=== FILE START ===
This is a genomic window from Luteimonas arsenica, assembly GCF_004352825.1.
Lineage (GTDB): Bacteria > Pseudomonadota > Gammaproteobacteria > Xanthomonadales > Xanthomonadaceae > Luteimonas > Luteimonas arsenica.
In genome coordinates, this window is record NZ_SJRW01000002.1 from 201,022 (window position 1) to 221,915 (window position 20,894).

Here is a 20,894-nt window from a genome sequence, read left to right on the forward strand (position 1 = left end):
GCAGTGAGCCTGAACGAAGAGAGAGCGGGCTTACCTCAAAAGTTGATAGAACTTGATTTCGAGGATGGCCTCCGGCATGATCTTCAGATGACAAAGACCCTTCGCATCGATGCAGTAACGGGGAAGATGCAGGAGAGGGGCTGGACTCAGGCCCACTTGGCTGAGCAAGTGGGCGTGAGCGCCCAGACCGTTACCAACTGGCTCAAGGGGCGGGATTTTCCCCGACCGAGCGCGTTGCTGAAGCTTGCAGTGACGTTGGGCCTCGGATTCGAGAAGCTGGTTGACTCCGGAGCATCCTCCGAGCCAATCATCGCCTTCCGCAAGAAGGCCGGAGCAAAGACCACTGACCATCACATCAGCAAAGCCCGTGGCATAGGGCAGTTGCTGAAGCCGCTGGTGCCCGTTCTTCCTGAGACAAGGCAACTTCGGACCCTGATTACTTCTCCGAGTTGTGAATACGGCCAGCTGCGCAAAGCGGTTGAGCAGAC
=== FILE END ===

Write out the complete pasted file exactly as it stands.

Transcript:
This is a genomic window from Luteimonas arsenica, assembly GCF_004352825.1.
Lineage (GTDB): Bacteria > Pseudomonadota > Gammaproteobacteria > Xanthomonadales > Xanthomonadaceae > Luteimonas > Luteimonas arsenica.
In genome coordinates, this window is record NZ_SJRW01000002.1 from 201,022 (window position 1) to 221,915 (window position 20,894).

Here is a 20,894-nt window from a genome sequence, read left to right on the forward strand (position 1 = left end):
GCAGTGAGCCTGAACGAAGAGAGAGCGGGCTTACCTCAAAAGTTGATAGAACTTGATTTCGAGGATGGCCTCCGGCATGATCTTCAGATGACAAAGACCCTTCGCATCGATGCAGTAACGGGGAAGATGCAGGAGAGGGGCTGGACTCAGGCCCACTTGGCTGAGCAAGTGGGCGTGAGCGCCCAGACCGTTACCAACTGGCTCAAGGGGCGGGATTTTCCCCGACCGAGCGCGTTGCTGAAGCTTGCAGTGACGTTGGGCCTCGGATTCGAGAAGCTGGTTGACTCCGGAGCATCCTCCGAGCCAATCATCGCCTTCCGCAAGAAGGCCGGAGCAAAGACCACTGACCATCACATCAGCAAAGCCCGTGGCATAGGGCAGTTGCTGAAGCCGCTGGTGCCCGTTCTTCCTGAGACAAGGCAACTTCGGACCCTGATTACTTCTCCGAGTTGTGAATACGGCCAGCTGCGCAAAGCGGTTGAGCAGAC